If you need something to either start your day or break up your wine tasting, drop into Red Door Espresso in Tanunda. It’s a great spot for a pit-stop.

Visit Maggie Beer’s Farm

You will see Maggie Beer’s Farm on all of the reviews. Maggie Beer is a cook, restaurant owner and a food author and has won many awards. You can walk around the Farm Shop and try just about every product made by Maggie Beer. You can also stop for a bite to eat here if you wish.

Wineries in the Barossa Valley

We stopped in at a number of wineries, some of which were recommended by several friends so we knew they were a must visit!

Rockford Winery

Hands down, one of our favourite stops for the day (in the top two!).

It was so small and crowded but that added to the atmosphere. The wines are absolutely delicious and the staff are super friendly. The cottage has an original wood stove on to keep you warm (if it’s cold outside!) and the atmosphere was just great.

Hentley Farm

And to go with Rockford at the top of our list is Hentley Farm. This place was just gorgeous. You pay a $10 tasting fee but that is deducted from your purchase (and I say purchase because you’re guaranteed to walk away with a bottle (or a few).

Their tasting menu is really good and their wine great- a very good variety with a great ending, the beauty and the beast. The rooms are well set up with lounge chairs and tables and a gorgeous fire place to keep you warm. Definitely a favourite for us.

Chateau Tanunda

The grounds of Chateau Tanunda are amazing. They were setting up for a wedding when we arrived and it was a lovely blue sky sort of day so it was great for the bridal party!

The cellar door is quite large, and there are plenty of staff on hand to help you out.

Murray Street Vineyards

This was our first stop of the day. The grounds are very pretty, the cottages and barns made me feel like I was in the countryside of England – so pretty!

It was pretty early in the morning (around 11) and we were the first people there so there wasn’t really an atmosphere going.

Langmeil Winery

Langmeil is home to the oldest surviving Shiraz vineyard in the world – the freedom 1843.

The grounds were really beautiful, especially the cherry blossom trees which Jenna loved!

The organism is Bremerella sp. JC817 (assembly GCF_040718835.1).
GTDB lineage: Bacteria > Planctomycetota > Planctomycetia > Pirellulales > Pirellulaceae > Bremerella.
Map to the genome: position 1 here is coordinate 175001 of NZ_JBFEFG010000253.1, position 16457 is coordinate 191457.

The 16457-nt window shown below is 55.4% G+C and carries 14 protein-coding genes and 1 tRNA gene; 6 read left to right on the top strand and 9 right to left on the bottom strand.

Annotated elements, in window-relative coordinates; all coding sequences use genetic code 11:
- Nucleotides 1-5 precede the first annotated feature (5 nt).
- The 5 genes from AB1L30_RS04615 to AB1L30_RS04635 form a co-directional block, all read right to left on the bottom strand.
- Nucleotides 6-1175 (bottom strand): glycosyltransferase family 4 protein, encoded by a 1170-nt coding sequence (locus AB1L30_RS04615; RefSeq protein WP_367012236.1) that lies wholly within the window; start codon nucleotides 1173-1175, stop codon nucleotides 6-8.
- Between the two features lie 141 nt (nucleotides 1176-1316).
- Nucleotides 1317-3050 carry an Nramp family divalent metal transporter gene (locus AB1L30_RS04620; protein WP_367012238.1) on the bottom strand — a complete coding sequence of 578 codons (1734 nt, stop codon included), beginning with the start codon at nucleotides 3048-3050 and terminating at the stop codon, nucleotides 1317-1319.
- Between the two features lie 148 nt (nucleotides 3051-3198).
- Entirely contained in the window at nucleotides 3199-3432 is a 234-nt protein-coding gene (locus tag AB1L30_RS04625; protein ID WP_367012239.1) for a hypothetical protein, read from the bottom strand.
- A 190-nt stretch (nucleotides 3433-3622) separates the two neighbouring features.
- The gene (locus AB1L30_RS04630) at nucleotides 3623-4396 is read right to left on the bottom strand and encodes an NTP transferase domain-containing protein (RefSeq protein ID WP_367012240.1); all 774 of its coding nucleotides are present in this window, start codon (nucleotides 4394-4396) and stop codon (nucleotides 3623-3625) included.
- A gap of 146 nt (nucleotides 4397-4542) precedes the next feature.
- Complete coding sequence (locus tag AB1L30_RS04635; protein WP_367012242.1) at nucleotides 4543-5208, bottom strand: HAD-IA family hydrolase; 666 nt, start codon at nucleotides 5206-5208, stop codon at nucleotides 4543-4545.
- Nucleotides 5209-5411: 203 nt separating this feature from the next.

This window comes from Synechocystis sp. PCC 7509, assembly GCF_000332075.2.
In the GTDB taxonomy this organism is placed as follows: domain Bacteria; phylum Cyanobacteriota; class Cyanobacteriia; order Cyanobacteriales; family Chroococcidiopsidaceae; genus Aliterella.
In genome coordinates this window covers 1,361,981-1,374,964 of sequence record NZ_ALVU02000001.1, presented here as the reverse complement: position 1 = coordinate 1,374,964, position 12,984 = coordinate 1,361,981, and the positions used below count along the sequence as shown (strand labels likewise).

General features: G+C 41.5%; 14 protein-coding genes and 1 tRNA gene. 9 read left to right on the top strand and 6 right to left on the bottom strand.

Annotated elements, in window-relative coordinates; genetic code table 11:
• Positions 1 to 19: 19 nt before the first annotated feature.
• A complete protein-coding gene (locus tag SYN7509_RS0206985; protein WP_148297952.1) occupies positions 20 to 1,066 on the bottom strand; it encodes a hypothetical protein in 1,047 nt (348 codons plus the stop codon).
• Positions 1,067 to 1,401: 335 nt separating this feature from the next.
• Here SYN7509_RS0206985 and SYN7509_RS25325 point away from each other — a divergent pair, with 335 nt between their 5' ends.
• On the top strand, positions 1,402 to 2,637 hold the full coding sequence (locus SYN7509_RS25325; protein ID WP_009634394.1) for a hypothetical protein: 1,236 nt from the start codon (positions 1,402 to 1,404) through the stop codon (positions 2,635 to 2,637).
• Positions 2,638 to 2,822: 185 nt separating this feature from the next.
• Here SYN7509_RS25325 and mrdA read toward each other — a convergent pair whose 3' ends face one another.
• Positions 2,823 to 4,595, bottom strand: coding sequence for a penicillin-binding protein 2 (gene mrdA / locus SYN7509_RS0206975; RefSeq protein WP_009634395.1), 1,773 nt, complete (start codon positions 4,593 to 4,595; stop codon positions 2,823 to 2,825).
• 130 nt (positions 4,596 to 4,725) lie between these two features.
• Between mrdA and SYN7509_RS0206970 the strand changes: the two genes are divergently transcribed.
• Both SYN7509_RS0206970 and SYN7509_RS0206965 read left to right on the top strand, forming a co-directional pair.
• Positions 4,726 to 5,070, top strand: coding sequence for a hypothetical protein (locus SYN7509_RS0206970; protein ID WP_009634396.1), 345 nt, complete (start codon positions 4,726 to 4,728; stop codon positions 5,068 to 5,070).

Seppeltsfield Wines

We stopped in at Seppeltsfield Wines, impressive grounds and very well done- but we certainly didn’t stay long, it just wasn’t for us, it is very commercialised with tour busses and groups. The grounds are great so if you have a family and need to have a break, you can have a picnic and relax for a bit.

They do have a large restaurant if you’re wanting some lunch, but we much preferred the smaller more personalised wineries.

Two Hands Wines Cellar Door

A little off the main track, but a nice looking cellar door, friendly staff and relaxing atmosphere. It is just around the corner from Seppeltsfield so if you’re in the area you should pop over.

Where to stay in Adelaide

If you’re looking for accommodation in Adelaide that is conveniently located and has everything you need then we can personally recommend the Mercure Grosvenor. Click here for our full review and short video.

We are Platinum Accor members and Accor Plus members.

Other things to do in Adelaide

If you have some more spare time in Adelaide, click here for our list of suggested things to see and do, including the gorgeous town of Hahndorf!

Do you have travel insurance?

Before travelling, make sure you get a travel insurance policy – you never know when you might need it! Click here for information on travel insurance, what company we recommend and a link to get an instant quote.

“Broad, wholesome, charitable views of men and things cannot be acquired by vegetating in one little corner of the earth all of one’s lifetime.” – Mark Twain

Barossa Valley

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  1. Pingback: A weekend guide to Adelaide, South Australia - thewelltravelledman